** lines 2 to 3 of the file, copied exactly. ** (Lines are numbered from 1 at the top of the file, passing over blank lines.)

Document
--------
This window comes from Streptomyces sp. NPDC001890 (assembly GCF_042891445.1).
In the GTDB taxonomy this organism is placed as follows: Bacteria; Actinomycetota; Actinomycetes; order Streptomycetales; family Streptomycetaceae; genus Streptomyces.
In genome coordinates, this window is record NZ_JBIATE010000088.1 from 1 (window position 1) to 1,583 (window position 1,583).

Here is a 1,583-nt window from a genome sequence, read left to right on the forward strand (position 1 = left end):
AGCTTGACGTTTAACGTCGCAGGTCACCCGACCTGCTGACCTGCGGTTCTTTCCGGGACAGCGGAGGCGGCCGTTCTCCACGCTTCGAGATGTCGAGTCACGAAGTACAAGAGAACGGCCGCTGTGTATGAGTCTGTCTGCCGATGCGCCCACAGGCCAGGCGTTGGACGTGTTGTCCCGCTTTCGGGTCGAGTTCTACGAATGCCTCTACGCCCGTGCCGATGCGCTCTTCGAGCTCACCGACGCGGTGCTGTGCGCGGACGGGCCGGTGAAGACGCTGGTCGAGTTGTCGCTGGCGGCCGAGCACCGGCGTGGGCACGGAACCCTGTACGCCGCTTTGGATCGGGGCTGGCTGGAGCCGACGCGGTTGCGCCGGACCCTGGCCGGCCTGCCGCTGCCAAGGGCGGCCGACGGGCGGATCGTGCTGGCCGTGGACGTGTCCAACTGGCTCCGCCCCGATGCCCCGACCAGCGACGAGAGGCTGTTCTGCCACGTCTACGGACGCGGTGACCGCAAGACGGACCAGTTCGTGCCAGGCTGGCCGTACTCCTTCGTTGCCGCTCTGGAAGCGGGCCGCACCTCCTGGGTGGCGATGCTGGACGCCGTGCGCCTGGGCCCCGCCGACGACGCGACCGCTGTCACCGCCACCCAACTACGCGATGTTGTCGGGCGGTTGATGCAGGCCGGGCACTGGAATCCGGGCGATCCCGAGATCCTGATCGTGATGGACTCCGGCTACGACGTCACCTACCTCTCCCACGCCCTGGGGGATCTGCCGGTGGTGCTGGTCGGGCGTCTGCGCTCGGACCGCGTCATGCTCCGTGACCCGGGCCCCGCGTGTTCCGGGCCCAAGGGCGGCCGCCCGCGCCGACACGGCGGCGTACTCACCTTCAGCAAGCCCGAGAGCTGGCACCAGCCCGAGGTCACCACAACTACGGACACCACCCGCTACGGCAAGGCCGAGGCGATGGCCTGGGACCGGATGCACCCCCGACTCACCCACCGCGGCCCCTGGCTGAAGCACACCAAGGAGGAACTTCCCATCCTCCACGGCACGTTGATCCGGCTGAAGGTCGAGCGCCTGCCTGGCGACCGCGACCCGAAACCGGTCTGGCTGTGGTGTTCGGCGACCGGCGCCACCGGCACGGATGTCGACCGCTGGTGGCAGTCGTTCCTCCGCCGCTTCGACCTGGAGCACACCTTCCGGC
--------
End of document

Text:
In the GTDB taxonomy this organism is placed as follows: Bacteria; Actinomycetota; Actinomycetes; order Streptomycetales; family Streptomycetaceae; genus Streptomyces.
In genome coordinates, this window is record NZ_JBIATE010000088.1 from 1 (window position 1) to 1,583 (window position 1,583).